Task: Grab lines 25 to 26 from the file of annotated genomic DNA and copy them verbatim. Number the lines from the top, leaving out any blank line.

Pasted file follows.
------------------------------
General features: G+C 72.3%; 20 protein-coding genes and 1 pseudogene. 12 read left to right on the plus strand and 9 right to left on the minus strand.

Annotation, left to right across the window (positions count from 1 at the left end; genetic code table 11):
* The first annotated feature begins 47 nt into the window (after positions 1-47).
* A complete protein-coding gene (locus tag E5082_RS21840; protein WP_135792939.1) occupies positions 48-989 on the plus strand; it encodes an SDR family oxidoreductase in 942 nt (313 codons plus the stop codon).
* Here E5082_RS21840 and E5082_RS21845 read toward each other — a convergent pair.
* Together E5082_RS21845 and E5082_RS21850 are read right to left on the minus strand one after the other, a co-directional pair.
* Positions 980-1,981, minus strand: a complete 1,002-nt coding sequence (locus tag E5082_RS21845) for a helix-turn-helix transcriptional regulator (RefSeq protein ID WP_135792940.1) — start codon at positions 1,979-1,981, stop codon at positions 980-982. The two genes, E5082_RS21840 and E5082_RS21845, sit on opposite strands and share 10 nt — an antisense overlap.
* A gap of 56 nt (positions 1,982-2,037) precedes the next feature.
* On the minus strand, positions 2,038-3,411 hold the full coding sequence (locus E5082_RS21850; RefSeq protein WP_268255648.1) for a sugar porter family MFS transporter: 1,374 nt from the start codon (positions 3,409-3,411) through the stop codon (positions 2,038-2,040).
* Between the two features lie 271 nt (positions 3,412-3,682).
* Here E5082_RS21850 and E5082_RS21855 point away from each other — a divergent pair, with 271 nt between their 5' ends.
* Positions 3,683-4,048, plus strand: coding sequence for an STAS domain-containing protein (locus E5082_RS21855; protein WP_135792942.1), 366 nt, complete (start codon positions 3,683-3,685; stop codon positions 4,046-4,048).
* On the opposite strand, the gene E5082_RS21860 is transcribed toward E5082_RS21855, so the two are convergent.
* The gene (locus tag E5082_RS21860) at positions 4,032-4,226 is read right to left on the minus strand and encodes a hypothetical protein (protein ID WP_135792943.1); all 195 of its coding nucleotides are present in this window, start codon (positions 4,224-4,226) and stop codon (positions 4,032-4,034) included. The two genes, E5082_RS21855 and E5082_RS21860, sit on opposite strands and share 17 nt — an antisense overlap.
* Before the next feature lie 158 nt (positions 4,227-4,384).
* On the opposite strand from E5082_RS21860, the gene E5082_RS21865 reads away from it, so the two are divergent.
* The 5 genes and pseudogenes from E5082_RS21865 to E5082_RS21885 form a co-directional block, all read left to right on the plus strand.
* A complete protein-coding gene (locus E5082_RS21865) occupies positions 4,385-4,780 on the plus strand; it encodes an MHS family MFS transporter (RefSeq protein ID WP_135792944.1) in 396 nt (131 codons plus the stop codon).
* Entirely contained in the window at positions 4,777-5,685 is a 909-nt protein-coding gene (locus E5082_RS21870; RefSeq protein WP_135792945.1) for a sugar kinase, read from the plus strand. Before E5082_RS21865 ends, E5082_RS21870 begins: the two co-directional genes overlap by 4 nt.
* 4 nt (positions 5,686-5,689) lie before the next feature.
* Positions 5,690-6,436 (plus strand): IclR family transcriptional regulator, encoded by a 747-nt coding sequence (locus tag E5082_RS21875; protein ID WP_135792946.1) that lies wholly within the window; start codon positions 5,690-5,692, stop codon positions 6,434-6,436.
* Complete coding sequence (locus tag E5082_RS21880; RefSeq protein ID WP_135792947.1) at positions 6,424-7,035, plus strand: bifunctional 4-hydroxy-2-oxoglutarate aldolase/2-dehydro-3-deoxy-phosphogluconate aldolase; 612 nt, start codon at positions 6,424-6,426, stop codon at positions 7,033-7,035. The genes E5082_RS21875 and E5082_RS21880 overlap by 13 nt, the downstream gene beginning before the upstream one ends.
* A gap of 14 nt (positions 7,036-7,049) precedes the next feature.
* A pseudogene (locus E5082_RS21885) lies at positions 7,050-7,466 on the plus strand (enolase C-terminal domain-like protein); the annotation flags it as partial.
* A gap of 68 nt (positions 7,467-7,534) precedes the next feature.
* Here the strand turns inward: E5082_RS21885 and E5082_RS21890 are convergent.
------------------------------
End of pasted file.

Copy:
* A gap of 68 nt (positions 7,467-7,534) precedes the next feature.
* Here the strand turns inward: E5082_RS21885 and E5082_RS21890 are convergent.